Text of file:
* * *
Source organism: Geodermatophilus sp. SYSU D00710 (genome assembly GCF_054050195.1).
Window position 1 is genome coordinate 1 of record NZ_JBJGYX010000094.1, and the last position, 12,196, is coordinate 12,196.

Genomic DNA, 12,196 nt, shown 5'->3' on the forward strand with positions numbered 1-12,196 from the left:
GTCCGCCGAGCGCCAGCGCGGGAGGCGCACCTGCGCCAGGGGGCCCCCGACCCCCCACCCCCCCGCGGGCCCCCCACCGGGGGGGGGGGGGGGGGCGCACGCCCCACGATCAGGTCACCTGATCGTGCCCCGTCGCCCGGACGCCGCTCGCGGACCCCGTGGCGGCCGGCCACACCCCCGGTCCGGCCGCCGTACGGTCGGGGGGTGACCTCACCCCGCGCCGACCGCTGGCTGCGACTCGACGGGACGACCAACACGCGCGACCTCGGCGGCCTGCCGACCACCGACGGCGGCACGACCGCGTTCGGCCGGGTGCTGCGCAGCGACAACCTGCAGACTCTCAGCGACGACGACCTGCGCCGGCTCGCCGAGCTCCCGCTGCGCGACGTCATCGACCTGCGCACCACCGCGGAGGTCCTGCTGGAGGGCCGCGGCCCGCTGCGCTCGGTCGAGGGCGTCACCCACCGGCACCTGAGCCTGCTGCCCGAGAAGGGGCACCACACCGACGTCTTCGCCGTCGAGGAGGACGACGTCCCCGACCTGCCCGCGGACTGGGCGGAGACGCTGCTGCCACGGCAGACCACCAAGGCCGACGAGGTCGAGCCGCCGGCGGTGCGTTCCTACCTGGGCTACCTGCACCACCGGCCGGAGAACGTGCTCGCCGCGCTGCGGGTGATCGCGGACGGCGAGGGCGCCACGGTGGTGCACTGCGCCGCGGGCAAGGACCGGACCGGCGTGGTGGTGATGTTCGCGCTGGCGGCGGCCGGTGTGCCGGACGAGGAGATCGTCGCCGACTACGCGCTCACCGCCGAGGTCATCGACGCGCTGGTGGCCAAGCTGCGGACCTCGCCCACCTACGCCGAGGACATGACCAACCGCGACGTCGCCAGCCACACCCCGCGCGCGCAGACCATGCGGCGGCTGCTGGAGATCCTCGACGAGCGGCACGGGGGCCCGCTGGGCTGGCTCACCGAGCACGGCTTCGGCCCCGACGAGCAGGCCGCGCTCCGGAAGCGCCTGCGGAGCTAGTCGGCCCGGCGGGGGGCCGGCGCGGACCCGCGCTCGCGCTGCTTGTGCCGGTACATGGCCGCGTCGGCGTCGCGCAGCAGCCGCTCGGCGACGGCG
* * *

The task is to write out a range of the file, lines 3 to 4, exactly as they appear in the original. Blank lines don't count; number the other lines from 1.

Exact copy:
Genomic DNA, 12,196 nt, shown 5'->3' on the forward strand with positions numbered 1-12,196 from the left:
GTCCGCCGAGCGCCAGCGCGGGAGGCGCACCTGCGCCAGGGGGCCCCCGACCCCCCACCCCCCCGCGGGCCCCCCACCGGGGGGGGGGGGGGGGGCGCACGCCCCACGATCAGGTCACCTGATCGTGCCCCGTCGCCCGGACGCCGCTCGCGGACCCCGTGGCGGCCGGCCACACCCCCGGTCCGGCCGCCGTACGGTCGGGGGGTGACCTCACCCCGCGCCGACCGCTGGCTGCGACTCGACGGGACGACCAACACGCGCGACCTCGGCGGCCTGCCGACCACCGACGGCGGCACGACCGCGTTCGGCCGGGTGCTGCGCAGCGACAACCTGCAGACTCTCAGCGACGACGACCTGCGCCGGCTCGCCGAGCTCCCGCTGCGCGACGTCATCGACCTGCGCACCACCGCGGAGGTCCTGCTGGAGGGCCGCGGCCCGCTGCGCTCGGTCGAGGGCGTCACCCACCGGCACCTGAGCCTGCTGCCCGAGAAGGGGCACCACACCGACGTCTTCGCCGTCGAGGAGGACGACGTCCCCGACCTGCCCGCGGACTGGGCGGAGACGCTGCTGCCACGGCAGACCACCAAGGCCGACGAGGTCGAGCCGCCGGCGGTGCGTTCCTACCTGGGCTACCTGCACCACCGGCCGGAGAACGTGCTCGCCGCGCTGCGGGTGATCGCGGACGGCGAGGGCGCCACGGTGGTGCACTGCGCCGCGGGCAAGGACCGGACCGGCGTGGTGGTGATGTTCGCGCTGGCGGCGGCCGGTGTGCCGGACGAGGAGATCGTCGCCGACTACGCGCTCACCGCCGAGGTCATCGACGCGCTGGTGGCCAAGCTGCGGACCTCGCCCACCTACGCCGAGGACATGACCAACCGCGACGTCGCCAGCCACACCCCGCGCGCGCAGACCATGCGGCGGCTGCTGGAGATCCTCGACGAGCGGCACGGGGGCCCGCTGGGCTGGCTCACCGAGCACGGCTTCGGCCCCGACGAGCAGGCCGCGCTCCGGAAGCGCCTGCGGAGCTAGTCGGCCCGGCGGGGGGCCGGCGCGGACCCGCGCTCGCGCTGCTTGTGCCGGTACATGGCCGCGTCGGCGTCGCGCAGCAGCCGCTCGGCGACGGCG